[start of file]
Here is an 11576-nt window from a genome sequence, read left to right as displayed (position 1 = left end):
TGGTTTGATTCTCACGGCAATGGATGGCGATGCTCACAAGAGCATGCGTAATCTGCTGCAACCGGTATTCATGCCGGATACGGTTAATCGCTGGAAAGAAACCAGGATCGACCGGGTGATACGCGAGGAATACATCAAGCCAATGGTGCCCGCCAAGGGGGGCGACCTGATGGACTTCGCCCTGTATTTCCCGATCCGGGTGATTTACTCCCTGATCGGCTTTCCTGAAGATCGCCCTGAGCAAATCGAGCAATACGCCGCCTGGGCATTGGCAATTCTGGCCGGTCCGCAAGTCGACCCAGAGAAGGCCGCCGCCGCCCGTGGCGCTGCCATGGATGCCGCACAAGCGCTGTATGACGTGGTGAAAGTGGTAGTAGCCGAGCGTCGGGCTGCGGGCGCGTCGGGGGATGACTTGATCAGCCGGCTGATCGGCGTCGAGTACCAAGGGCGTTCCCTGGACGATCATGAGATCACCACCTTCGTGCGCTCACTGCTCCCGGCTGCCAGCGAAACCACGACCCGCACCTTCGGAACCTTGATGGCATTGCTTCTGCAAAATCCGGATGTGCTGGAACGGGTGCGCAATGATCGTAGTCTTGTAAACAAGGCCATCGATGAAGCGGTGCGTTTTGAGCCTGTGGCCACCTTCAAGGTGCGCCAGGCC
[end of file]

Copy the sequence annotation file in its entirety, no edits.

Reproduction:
Here is an 11576-nt window from a genome sequence, read left to right as displayed (position 1 = left end):
TGGTTTGATTCTCACGGCAATGGATGGCGATGCTCACAAGAGCATGCGTAATCTGCTGCAACCGGTATTCATGCCGGATACGGTTAATCGCTGGAAAGAAACCAGGATCGACCGGGTGATACGCGAGGAATACATCAAGCCAATGGTGCCCGCCAAGGGGGGCGACCTGATGGACTTCGCCCTGTATTTCCCGATCCGGGTGATTTACTCCCTGATCGGCTTTCCTGAAGATCGCCCTGAGCAAATCGAGCAATACGCCGCCTGGGCATTGGCAATTCTGGCCGGTCCGCAAGTCGACCCAGAGAAGGCCGCCGCCGCCCGTGGCGCTGCCATGGATGCCGCACAAGCGCTGTATGACGTGGTGAAAGTGGTAGTAGCCGAGCGTCGGGCTGCGGGCGCGTCGGGGGATGACTTGATCAGCCGGCTGATCGGCGTCGAGTACCAAGGGCGTTCCCTGGACGATCATGAGATCACCACCTTCGTGCGCTCACTGCTCCCGGCTGCCAGCGAAACCACGACCCGCACCTTCGGAACCTTGATGGCATTGCTTCTGCAAAATCCGGATGTGCTGGAACGGGTGCGCAATGATCGTAGTCTTGTAAACAAGGCCATCGATGAAGCGGTGCGTTTTGAGCCTGTGGCCACCTTCAAGGTGCGCCAGGCC